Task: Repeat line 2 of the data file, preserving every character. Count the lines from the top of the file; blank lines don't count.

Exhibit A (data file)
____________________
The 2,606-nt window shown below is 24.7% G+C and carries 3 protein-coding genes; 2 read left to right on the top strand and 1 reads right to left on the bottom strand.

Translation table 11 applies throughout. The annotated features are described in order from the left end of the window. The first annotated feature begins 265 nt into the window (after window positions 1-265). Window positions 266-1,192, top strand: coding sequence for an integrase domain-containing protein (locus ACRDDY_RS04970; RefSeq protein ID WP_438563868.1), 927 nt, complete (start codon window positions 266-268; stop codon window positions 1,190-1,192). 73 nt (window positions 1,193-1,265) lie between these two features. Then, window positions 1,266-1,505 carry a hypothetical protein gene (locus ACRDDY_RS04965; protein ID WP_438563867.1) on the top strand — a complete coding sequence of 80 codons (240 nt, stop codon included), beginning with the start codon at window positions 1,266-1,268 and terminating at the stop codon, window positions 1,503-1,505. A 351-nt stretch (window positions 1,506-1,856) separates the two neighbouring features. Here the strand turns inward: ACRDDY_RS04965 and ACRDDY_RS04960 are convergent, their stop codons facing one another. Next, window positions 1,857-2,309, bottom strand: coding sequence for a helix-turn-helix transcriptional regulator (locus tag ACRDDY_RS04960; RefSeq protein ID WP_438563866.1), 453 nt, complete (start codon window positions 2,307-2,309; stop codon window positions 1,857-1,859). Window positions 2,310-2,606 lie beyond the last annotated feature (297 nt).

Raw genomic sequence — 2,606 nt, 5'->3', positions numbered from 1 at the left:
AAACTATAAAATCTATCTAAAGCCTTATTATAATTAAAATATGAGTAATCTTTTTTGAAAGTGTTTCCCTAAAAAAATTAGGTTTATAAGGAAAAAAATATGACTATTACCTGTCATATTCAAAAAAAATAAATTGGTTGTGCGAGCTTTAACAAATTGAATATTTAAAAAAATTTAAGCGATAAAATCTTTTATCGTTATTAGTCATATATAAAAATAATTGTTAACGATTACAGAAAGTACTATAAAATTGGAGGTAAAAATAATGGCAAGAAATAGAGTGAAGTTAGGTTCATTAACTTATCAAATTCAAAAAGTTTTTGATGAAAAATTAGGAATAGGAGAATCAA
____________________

Translation table 11 applies throughout. The annotated features are described in order from the left end of the window. The first annotated feature begins 265 nt into the window (after window positions 1-265). Window positions 266-1,192, top strand: coding sequence for an integrase domain-containing protein (locus ACRDDY_RS04970; RefSeq protein ID WP_438563868.1), 927 nt, complete (start codon window positions 266-268; stop codon window positions 1,190-1,192). 73 nt (window positions 1,193-1,265) lie between these two features. Then, window positions 1,266-1,505 carry a hypothetical protein gene (locus ACRDDY_RS04965; protein ID WP_438563867.1) on the top strand — a complete coding sequence of 80 codons (240 nt, stop codon included), beginning with the start codon at window positions 1,266-1,268 and terminating at the stop codon, window positions 1,503-1,505. A 351-nt stretch (window positions 1,506-1,856) separates the two neighbouring features. Here the strand turns inward: ACRDDY_RS04965 and ACRDDY_RS04960 are convergent, their stop codons facing one another. Next, window positions 1,857-2,309, bottom strand: coding sequence for a helix-turn-helix transcriptional regulator (locus tag ACRDDY_RS04960; RefSeq protein ID WP_438563866.1), 453 nt, complete (start codon window positions 2,307-2,309; stop codon window positions 1,857-1,859). Window positions 2,310-2,606 lie beyond the last annotated feature (297 nt).